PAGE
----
I can distinctly remember going to a therapist during my freshman year of high school and taking a self-assessment quiz. On a scale of 1 to 10, one of the questions asked if I ever thought about being the opposite sex. While I had been racing through the previous questions, I paused for a while when I read this one. I remember wondering what exactly this question meant and if it was common for people to want to change genders. I examined my gender for the first time and let my mind wonder about things I previously thought impossible. Finally, I ended up circling the number 5. I didn’t want to be a boy, but I didn’t feel like a girl.

Transitioning in body and mind

Fast forward to college, and I finally learned about the trans community for the first time. I read stories about people’s experiences with gender and found myself connecting with everything they said and felt. It was like reading a story about yourself that you had no idea you were even a part of. I dove further into the community and by doing so I learned more about myself than I ever had before. I finally felt like I wasn’t the only one who felt this way and that I wasn’t alone.

It didn’t matter what my weight was if the body I was in didn’t feel like me. I started to wear binders, a piece of clothing that one wears to flatten their chest, and instantly loved how they made me feel and look. At stores, I shopped for men’s clothing again and dressed the way I wanted to instead of the way I thought I had to. I let myself explore, and in that exploration, I found someone I had lost while growing up.

After talking to a doctor, I started taking testosterone to help achieve my gender goals. With weekly injections, my voice has become lower and I am hoping that my body fat will redistribute to minimize the appearance of my hips. My ultimate goal and dream, however, was top surgery, or the removal of the breast tissue through a double mastectomy for a flattened chest. After a long and involved process, I was finally able to receive this surgery in March and have been absolutely thrilled with the post-op results. However, it wasn’t until I went shopping for the first time in my new body that I fully realized how life-changing this procedure truly was.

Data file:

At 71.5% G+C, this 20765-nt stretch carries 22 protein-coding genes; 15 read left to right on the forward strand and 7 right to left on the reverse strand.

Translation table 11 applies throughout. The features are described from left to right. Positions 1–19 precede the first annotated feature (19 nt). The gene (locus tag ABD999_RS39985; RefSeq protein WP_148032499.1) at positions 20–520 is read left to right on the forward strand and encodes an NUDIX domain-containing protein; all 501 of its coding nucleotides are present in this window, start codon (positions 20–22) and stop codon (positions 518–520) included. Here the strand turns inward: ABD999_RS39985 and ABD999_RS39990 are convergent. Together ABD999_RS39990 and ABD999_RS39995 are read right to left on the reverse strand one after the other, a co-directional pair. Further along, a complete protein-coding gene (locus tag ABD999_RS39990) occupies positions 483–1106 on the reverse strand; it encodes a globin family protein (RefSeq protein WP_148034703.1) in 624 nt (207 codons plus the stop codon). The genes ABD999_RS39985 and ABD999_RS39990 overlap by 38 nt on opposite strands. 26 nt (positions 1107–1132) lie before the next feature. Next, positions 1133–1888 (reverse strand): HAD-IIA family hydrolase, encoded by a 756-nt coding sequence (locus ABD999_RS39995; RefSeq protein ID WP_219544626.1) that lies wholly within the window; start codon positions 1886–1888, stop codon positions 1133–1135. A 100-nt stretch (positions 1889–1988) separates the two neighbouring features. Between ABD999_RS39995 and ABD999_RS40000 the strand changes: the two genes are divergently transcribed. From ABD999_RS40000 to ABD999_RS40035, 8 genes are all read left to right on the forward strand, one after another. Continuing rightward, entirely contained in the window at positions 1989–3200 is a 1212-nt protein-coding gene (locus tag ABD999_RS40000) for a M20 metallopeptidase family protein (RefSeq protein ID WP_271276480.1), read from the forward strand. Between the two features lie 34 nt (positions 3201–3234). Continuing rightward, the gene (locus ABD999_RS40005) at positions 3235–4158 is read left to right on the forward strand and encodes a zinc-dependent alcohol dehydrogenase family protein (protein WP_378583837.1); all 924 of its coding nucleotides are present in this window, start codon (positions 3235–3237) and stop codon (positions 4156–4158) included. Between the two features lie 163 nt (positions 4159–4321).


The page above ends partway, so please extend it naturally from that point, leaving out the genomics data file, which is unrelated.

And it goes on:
From the closet to the dressing room

For the first time, I stepped into the dressing room with excitement instead of dread. I had a handful of different colored button-down shirts to try on and was hoping that this time would be different. Before this point, I loved button-down shirts but never felt right in them because of my chest. It never felt like they fit correctly and even if I was binding, my chest was never flat enough for me to feel confident.

This time, however, my chest was as flat as a cutting board. When I finally buttoned up the shirt and looked in the full-length mirror, it was like I finally saw myself for the first time. I couldn’t help but stare at my reflection. I had gotten so used to hiding my body in oversized sweatshirts that seeing myself like this was a shock.

The smile on my face had never been more genuine.

There I was, not at my “goal weight” or even concerned about the number on the scale. It didn’t matter that I weighed more than I did in college or that I had gained weight during the pandemic. I finally looked like who I always felt like inside. That doesn’t mean that all of the insecurities about my self-image suddenly disappeared. Self-image and gender dysphoria will always be something that I struggle with.

Thanks to top surgery, though, I am finally able to go through the world in a body that I actually like and am learning to love.